The Pyloric Sphincteric Cylinder in Health and Disease

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Chapter 38 (page 190)

Rees (1937) described another case in which the duodenum was opened first. A soft mass of tissue consisting of a ring of gastric mucosa was seen to project through the pyloric aperture. A similar appearance was seen in a case of Archer and Cooper (1939), where a protrusion of gastric mucosa through the pylorus, viewed from the duodenal side, resembled external haemorrhoids about the anus. In a case of Köhler (1950) the duodenum was also opened first. Initially no sign of prolapse was seen but compressing the prepyloric area caused mucosal folds to escape from the pylorus. In the case of White et al. (1966), a scope inserted through a duodenal incision showed gastric mucosa protruding through the pylorus.

In cases where partial gastrectomy is performed because of prolapse per se, or because of an associated lesion (e.g. gastric or duodenal ulceration), the resection specimen may show large circumferential folds of gastric mucosa which can be manipulated into the duodenum. When such a specimen is placed in formalin, the range of movement of the mucosa becomes progressively less with the passage of time (Keet 1952).

Although the entire circumference of the prepyloric mucosa is usually involved in prolapse of the gastric mucosa, a case of active duodenal ulceration was encountered at surgery in which tongue-like, linear processes of gastric mucosa had prolapsed into the duodenal bulb (Keet 1952).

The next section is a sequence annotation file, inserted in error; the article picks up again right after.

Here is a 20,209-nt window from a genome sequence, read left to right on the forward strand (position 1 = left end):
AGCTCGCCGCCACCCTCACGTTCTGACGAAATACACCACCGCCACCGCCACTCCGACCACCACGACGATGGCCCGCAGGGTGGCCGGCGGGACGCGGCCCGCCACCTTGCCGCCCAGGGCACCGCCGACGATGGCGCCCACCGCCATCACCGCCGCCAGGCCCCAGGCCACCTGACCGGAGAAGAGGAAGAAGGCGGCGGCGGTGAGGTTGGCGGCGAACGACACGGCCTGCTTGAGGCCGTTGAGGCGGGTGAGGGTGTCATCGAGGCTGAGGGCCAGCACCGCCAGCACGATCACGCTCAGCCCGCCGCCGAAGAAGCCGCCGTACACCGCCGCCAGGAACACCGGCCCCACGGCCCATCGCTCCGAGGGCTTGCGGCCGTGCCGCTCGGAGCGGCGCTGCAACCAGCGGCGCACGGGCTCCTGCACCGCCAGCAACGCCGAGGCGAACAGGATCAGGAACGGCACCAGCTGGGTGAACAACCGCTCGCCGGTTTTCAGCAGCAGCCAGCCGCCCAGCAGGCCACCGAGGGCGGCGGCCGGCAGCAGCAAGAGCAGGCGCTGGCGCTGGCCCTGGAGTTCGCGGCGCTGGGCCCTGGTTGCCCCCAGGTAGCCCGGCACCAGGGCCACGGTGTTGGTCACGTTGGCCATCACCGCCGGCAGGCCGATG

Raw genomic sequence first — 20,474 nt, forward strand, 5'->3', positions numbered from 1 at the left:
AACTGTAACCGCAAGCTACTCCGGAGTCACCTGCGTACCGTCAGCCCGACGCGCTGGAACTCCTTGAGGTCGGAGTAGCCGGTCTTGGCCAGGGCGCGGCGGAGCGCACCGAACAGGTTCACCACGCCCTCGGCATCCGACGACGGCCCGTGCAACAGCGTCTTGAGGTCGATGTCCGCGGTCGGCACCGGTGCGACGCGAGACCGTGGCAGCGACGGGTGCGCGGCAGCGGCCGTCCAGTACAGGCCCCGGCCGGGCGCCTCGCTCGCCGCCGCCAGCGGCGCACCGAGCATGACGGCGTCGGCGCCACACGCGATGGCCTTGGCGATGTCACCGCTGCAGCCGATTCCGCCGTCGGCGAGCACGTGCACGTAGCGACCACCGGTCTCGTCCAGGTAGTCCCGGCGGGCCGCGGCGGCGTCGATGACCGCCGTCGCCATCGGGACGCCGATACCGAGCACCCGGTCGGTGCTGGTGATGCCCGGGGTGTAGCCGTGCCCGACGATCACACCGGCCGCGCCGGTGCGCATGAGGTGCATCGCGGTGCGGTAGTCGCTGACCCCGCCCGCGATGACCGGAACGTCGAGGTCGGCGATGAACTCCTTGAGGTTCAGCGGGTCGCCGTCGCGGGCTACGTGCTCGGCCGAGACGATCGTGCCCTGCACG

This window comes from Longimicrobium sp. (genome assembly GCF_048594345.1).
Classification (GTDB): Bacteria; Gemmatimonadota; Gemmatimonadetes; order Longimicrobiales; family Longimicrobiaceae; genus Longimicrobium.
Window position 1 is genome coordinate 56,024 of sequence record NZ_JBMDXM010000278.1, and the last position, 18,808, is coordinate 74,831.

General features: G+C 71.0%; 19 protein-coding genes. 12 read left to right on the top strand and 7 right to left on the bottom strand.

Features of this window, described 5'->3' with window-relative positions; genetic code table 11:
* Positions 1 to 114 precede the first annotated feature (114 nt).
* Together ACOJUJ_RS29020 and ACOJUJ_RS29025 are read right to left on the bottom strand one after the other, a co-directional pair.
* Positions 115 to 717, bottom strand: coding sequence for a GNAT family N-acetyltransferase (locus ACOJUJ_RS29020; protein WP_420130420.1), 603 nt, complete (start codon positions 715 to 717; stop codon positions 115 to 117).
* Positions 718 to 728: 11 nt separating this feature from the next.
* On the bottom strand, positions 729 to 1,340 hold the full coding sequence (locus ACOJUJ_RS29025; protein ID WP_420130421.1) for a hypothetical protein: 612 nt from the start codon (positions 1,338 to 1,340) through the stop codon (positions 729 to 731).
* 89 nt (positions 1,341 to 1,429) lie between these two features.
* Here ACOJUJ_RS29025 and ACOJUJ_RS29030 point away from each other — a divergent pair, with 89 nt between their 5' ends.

Gastroscopic Diagnosis

Moersch and Weir (1942) and later Tesler (1947) visualized large tumor-like masses of redundant gastric mucosa projecting into the lumen of the stomach at gastroscopy. However, in their cases the folds did not prolapse into the duodenum. Scott (1946) did not obtain postive recognition of folds of redundant gastric mucosa slipping though the pylorus in his cases. Manning and Highsmith (1948) reported gastroscopic confirmation in one case. Ten of the cases of Hawley et al (1949) were examined gastroscopically, the condition being visualized in 2. At gastroscopy White et al. (1966) visualized large, hyperaemic oedematous prepyloric folds which pushed back into the stomach as the "sphincter" closed, in their case. The mucosa had a granular and inflammatory appearance and oozed fresh blood.

The diagnosis of prolapse of gastric mucosa into the duodenum has been confirmed gastroscopically in a few cases only. The value of gastroscopy was to rule out gastritis and erosions in cases which had been diagnosed radiologically (Scott 1946). Van Noate et al. (1948) believed that failure to recognize the condition at gastroscopy might be due to inflation of the stomach, the distension causing the previously prolapsed mucosa to return to a more normal position.

Radiological Diagnosis